The Closer Mentality, Part 1: Closers in non-save situations

How well do closers perform in non-save situations? Can we observe evidence of the legendary "closer mentality" in those pitchers who perform better in save situations than in blowouts?

At this point, the concept of "pitching to the score" has been thoroughly debunked for starting pitchers, as anyone who followed the Hall of Fame candidacy of Jack Morris can tell you. But few, if any, studies exist looking for this effect in closers.

Growing up as a Red Sox fan, this seemed to be a real phenomenon. Tom Gordon or Derek Lowe or whoever would come into a four-run game in the top of the ninth -- just to get some work -- and give up a couple of runs and a few baserunners before getting that last out on a hard-hit liner right at somebody. Adding insult to injury, I had to endure Mariano Rivera crushing hopes and dreams just down I-95 from middle school on.

If you're the type to put stock in the "closer mentality", this doesn't seem so far-fetched. After Cardinals rookie Kolten Wong was picked off to end a World Series game, he said, "When you get to this level there is no down time, there is no moment to breathe." From that perspective, it's not hard to picture a closer coming into a one-sided game, letting his guard down (even just a little!), and underperforming.

Let's start by looking at the biggest differences for the 2013 season. For purposes of this study, we define closers as anyone with 15 or more saves. We then looked at any time these pitchers entered the game in the eighth inning or later. Of these games, we define a save situation as any time a pitcher could have earned a save if he had pitched the remainder of the game. (Note that this definition includes both holds and what are typically counted as save opportunities, but excludes longer, three-inning saves.) In addition, we define lopsided games as those appearances where a pitcher comes in with his team trailing by at least two runs or leading by at least four (provided the tying run is not at bat or on deck). To start, the five pitchers with the biggest "negative" performance gap, giving up a higher OBP in lopsided games than save situations:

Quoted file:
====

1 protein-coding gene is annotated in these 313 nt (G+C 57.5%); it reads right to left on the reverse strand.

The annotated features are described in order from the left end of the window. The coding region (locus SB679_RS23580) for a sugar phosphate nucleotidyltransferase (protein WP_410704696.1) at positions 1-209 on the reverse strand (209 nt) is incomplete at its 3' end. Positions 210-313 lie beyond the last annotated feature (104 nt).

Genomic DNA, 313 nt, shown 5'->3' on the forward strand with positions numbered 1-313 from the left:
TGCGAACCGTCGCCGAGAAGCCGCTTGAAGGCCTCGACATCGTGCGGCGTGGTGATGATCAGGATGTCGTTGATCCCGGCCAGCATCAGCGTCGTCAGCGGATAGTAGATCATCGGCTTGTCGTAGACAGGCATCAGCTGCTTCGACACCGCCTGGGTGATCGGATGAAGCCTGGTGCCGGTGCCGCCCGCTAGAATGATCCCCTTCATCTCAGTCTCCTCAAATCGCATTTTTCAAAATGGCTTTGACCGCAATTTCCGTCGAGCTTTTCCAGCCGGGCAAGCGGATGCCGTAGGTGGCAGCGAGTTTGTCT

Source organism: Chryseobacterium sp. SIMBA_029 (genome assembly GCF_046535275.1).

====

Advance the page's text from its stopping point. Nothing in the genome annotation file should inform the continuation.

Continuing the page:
Closer Team Saves Total OBP Save Sits PA OBP Exp. OBP Lopsided PA OBP Exp. OBP Z-Score
Casey Janssen Blue Jays 34 .257 37 135 .230 .255 8 35 .371 .255 -1.242
Edward Mujica Cardinals 37 .259 43 162 .241 .247 12 47 .362 .254 -1.189
Koji Uehara Red Sox 21 .162 35 121 .140 .158 19 70 .229 .163 -0.877
Jason Grilli Pirates 33 .267 36 132 .242 .270 9 36 .333 .266 -0.800
Sergio Romo Giants 38 .264 42 163 .239 .264 4 15 .333 .260 -0.691

Two comments on this before we look at the results. To get the expected OBP, we can use the odds ratio techniques frequently used by Russell Carleton. First, we find the league's 2013 OBP, the pitcher's 2013 OBP, and the average OBP of every batter each pitcher faced in the game situation of interest. We convert each of these OBPs into odds ratios via the formula OR = p/(1-p). We then calculate the expected odds ratio as (batter OR * pitcher OR)/league OR, and convert this expected OR back into an on-base percentage by the inverse formula p = OR/(1+OR).

Secondly, the z-score given is the two-proportion z-score. We can use this to measure, on a consistent scale, how far apart the save situation OBP and lopsided situation OBP are. And we can see, for instance, that Koji Uehara had a much larger spread in relative terms than Sergio Romo, despite a smaller absolute spread.